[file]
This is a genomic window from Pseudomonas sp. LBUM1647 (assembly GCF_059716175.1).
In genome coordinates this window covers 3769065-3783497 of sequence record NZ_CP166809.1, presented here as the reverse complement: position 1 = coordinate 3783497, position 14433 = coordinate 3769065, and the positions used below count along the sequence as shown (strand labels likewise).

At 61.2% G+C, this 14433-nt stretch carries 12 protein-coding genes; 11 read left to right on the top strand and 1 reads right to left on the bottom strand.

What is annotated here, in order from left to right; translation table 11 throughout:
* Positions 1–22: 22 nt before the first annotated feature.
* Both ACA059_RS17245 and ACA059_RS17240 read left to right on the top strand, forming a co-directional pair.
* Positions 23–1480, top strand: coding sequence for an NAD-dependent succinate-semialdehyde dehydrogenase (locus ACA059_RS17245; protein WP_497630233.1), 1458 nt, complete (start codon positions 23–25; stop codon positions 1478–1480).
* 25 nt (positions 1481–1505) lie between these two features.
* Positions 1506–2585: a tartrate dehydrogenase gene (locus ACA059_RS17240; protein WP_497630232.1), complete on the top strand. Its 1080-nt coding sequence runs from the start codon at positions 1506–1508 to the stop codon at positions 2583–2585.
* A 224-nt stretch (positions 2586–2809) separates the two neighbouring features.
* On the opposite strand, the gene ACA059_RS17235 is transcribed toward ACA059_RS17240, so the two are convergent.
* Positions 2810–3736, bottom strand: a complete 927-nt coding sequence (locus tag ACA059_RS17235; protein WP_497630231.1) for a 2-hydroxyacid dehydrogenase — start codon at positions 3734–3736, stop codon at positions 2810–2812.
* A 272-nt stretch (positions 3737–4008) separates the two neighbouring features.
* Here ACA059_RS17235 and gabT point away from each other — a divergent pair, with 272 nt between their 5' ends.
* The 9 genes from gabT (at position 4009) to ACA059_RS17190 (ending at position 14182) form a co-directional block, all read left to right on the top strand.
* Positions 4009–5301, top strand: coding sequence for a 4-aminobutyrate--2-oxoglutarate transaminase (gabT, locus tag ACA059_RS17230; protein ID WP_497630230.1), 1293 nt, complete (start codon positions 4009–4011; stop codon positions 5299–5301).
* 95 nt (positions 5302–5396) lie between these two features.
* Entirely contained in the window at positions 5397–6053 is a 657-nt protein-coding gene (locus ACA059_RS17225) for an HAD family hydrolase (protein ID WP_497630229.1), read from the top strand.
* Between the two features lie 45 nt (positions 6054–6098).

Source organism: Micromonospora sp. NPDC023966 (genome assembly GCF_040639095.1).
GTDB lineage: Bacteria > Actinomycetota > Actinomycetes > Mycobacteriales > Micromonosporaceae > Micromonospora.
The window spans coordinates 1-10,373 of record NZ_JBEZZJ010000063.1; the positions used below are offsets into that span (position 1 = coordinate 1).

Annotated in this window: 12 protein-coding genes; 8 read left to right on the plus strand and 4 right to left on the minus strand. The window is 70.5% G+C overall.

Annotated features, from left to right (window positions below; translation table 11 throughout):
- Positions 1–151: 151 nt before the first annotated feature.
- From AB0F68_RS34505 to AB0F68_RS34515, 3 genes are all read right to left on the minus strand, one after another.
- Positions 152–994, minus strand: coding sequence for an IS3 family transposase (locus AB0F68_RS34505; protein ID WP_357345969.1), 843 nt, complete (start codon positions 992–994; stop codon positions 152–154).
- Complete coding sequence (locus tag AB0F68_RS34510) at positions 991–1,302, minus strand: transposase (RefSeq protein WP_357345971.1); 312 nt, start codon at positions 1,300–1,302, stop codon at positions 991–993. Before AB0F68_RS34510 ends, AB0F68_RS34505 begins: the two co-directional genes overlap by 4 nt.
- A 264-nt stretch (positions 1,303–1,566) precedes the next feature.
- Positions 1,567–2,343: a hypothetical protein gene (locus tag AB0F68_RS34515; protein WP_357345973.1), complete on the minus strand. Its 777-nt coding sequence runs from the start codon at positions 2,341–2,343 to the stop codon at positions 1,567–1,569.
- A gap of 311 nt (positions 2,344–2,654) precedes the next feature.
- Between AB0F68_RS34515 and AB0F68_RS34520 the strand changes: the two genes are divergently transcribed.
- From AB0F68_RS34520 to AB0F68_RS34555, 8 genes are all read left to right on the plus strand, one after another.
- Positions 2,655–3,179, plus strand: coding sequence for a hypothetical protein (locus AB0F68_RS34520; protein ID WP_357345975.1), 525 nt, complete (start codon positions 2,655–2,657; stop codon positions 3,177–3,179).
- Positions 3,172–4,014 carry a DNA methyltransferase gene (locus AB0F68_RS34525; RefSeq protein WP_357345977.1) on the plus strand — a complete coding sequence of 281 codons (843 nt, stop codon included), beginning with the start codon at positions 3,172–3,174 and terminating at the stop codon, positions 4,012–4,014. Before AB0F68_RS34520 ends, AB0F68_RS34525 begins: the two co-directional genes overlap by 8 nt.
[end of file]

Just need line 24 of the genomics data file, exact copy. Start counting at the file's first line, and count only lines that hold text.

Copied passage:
Annotated features, from left to right (window positions below; translation table 11 throughout):